Emergency quake shelter sites selected

Emergency quake shelter sites selected
Updated 03 May 2014

Emergency quake shelter sites selected

Emergency quake shelter sites selected

Saudi Arabia has finalized plans to build life-saving emergency earthquake shelters following warnings of an ever-increasing number of large-magnitude earthquakes that can hit different countries and regions across the globe, including the Middle East.
The Saudi Geological Survey (SGS), the state-owned body responsible for monitoring seismic activity, is working closely with the Civil Defense Department on the project.
“The SGS has selected many emergency shelter sites in different regions of the Kingdom, including Madinah, Yanbu, and Haradh,” Zohair A. Nawab, SGS president, said Saturday.
In his interview, Nawab also spoke about the Kingdom’s readiness to cope with any disaster, especially earthquakes or volcanic eruptions. The SGS is planning to select sites for emergency shelters in many other Saudi cities along the country’s Western region, where the level of seismic activity is high, he said.
“The idea to build special shelters was first conceived after a 7.8-magnitude earthquake struck Iran,” said Nawab, and added that new seismograph stations with state-of-the-art equipment are being installed by SGS in the Kingdom so that the quality of data and information on earthquake parameters can be improved. He pointed out that the SGS is now responsible for all earthquake-monitoring stations and the monitoring of seismic activity in the country.
Nawab said that most of the stations are currently concentrated in the Western Province.
They are located in the north of Yanbu in the area of Harrat Lunayyir, he said.
“The Saudi National Seismic Network is capable of monitoring any seismic activity because the sensors used in the network are broadband and are capable of recording all types of quakes, ranging from micro tremors to huge-intensity earthquakes,” he said. “There are currently almost 150 seismic stations. We are planning to reach the 200-mark, which will cover the whole country.”
“Numerous earthquakes occur near the boundary between the Arabian plate and the surrounding tectonic plates,” he said.
Apart from seismicity along the axis of the Red Sea and along the Gulf of Aqaba and Aden, considerable activity occurs along the Dead Sea transform fault system.
A 5.1-magnitude earthquake struck the southwestern part of the Kingdom, centering on Jazan, earlier this year. Its impact was felt by inhabitants in the Asir and Najran regions, according to the SGS and postings on social networking sites.
A number of small earthquakes struck western Saudi Arabia last year. In fact, over 30,000 minor quakes took place between April and June 2009 within an ancient solidified lava field called the “Harrat Lunayyir,” which damaged buildings near Al-Ais.
This prompted authorities to evacuate 40,000 residents from the region at the time. The SGS is also working on many other projects related to geological mapping, mineral exploration, environment geology and hydrogeology.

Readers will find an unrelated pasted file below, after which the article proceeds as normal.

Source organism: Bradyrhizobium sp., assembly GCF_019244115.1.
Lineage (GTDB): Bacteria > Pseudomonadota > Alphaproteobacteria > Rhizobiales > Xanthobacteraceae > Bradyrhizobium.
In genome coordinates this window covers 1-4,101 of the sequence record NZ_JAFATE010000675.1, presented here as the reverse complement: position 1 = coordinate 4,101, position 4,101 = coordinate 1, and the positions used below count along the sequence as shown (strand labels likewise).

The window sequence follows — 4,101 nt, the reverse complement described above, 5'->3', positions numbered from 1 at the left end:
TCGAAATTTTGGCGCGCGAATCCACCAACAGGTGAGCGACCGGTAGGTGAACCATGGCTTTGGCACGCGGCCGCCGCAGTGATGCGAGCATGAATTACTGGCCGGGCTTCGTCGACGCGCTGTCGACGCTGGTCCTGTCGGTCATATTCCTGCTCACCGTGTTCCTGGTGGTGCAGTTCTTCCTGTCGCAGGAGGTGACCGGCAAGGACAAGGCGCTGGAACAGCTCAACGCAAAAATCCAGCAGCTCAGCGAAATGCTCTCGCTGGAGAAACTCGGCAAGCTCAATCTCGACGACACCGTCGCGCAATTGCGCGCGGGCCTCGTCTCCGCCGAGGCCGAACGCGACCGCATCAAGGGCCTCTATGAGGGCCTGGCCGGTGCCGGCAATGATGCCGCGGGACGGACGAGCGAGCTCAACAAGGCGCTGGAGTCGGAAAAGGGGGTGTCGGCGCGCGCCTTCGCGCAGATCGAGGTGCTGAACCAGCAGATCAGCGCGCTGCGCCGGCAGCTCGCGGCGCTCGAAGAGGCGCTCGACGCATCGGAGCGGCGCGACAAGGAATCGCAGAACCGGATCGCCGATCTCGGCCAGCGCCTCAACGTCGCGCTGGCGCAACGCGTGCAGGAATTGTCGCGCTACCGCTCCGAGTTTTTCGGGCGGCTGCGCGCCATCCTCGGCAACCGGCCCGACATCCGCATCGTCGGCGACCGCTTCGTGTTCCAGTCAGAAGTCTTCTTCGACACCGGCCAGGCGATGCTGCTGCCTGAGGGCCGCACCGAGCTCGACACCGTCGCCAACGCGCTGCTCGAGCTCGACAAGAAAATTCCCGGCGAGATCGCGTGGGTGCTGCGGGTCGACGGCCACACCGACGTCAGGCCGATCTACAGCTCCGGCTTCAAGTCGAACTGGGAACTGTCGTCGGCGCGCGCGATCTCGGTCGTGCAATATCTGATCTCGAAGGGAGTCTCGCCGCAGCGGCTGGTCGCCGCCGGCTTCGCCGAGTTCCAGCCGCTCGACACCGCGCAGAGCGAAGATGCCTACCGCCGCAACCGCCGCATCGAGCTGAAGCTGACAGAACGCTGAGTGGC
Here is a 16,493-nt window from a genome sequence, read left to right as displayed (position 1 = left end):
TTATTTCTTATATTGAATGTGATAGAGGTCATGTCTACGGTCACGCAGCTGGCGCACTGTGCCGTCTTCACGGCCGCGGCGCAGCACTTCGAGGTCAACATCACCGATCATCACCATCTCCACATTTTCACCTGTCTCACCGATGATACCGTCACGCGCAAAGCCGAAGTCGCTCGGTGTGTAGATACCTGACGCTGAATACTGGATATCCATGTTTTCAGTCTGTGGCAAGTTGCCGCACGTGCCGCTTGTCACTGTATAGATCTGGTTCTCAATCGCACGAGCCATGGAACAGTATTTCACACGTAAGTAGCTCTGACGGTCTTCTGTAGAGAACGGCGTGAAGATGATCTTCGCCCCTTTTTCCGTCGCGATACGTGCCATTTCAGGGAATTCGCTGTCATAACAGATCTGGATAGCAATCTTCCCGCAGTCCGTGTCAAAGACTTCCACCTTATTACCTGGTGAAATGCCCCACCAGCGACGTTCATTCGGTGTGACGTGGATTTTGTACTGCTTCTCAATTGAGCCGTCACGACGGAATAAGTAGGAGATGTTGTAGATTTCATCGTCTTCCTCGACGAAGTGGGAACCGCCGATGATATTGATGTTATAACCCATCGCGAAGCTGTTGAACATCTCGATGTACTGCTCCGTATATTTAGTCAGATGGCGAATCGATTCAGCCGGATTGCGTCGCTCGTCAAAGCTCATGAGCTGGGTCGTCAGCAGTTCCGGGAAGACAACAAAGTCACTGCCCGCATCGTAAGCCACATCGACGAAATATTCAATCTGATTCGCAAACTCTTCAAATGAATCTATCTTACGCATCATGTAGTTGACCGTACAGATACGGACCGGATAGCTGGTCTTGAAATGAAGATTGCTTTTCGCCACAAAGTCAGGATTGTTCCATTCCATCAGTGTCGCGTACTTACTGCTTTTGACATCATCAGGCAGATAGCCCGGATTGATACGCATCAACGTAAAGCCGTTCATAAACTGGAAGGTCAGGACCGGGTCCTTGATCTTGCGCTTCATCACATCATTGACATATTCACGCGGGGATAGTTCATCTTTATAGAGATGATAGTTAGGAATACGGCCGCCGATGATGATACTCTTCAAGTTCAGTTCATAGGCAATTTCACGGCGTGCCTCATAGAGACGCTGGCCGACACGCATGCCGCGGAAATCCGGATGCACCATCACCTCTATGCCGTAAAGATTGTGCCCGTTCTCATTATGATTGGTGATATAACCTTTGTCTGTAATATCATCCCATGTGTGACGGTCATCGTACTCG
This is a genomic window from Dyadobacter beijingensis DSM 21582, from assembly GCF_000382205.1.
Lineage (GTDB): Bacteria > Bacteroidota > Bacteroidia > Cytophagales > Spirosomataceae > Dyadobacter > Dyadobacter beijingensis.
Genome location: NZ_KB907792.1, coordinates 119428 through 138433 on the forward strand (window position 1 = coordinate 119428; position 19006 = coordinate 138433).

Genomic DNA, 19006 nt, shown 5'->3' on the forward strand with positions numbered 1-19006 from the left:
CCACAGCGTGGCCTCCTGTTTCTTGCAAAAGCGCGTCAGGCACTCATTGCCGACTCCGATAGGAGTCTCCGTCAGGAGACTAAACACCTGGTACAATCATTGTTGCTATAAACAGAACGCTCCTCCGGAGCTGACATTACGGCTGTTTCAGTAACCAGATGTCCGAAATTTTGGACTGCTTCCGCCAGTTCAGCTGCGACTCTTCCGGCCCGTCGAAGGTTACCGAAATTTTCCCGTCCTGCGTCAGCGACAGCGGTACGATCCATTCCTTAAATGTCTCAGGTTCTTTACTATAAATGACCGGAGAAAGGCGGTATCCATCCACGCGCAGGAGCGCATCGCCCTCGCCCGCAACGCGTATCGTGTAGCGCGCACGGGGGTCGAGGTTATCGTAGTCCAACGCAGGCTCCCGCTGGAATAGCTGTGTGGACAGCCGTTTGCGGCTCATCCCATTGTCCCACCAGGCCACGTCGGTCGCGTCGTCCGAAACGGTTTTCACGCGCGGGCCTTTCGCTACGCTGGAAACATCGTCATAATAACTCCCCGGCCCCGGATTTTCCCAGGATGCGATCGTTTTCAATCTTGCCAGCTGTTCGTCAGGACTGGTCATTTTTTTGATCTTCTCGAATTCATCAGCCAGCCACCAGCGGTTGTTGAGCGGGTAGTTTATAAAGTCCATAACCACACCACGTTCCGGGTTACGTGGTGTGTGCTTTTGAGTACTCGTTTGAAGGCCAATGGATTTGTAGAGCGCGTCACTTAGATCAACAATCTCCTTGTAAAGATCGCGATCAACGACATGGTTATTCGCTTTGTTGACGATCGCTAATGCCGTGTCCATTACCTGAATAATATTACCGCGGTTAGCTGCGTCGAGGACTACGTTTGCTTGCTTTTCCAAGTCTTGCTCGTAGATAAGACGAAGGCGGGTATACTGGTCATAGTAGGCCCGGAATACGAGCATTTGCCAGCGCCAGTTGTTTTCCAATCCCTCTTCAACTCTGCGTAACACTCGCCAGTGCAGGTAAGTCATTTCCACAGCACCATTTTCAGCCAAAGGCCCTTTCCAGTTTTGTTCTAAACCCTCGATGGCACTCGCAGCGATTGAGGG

Saudi Arabia’s first COVID-19 vaccine set for clinical trials

Saudi Arabia’s first COVID-19 vaccine set for clinical trials
Updated 16 January 2021

Saudi Arabia’s first COVID-19 vaccine set for clinical trials

Saudi Arabia’s first COVID-19 vaccine set for clinical trials
  • It will go through rigorous testing and several trial stages before it is approved for use by the Saudi Food and Drug Authority

RIYADH: Preclinical studies on the first Saudi vaccine against COVID-19 have been completed.

Professor of epidemiology Dr. Iman Almansour, who heads the team of researchers working on the vaccine at the Institute for Research and Medical Consultations (IRMC), affiliated with Imam Abdulrahman Bin Faisal University (IAU), confirmed to Arab News on Friday that the studies were complete, and said clinical trials would begin as soon as “the proper approvals” had been given.

She did not specify when that is expected to happen.

The Ministry of Education is financing the team’s project. The team’s research paper has been published in the peer-reviewed journal Pharmaceuticals.

The vaccine is given to the body to build protein inside cells, which stimulate the body to produce immunity specific to the S antigen.

Dr. Iman Almansour, professor of epidemiology

According to the published paper, the vaccine has so far proven effective, when used on animals, in eliciting antibodies that will target the virus. “The vaccine is given to the body to build protein inside cells, which stimulate the body to produce immunity specific to the S antigen,” Dr. Almansour explained.

Dr. Turki Almugaiteeb, director of Healthcare and Life Sciences at RPD Innovations, which runs the National Vaccine and Biomanufacturing Center, told Arab News: “There is a great focus on the results of medical research because of the pandemic. Research can play a great role in developing a vaccine that can be adopted and further developed in the future. We can say that the Kingdom has a strong infrastructure, which can help produce and manufacture a national vaccine.”

Both Almugaiteeb and Almansour stressed that the experimental vaccine will need to go through rigorous testing and several trial stages before it is approved for use by the Saudi Food and Drug Authority.

Prof. Nasser Al-Aqeeli, the deputy minister of education for research and innovation, said the ministry supported programs at the Kingdom’s universities with more than SR500 million ($133.3 million) in 2020.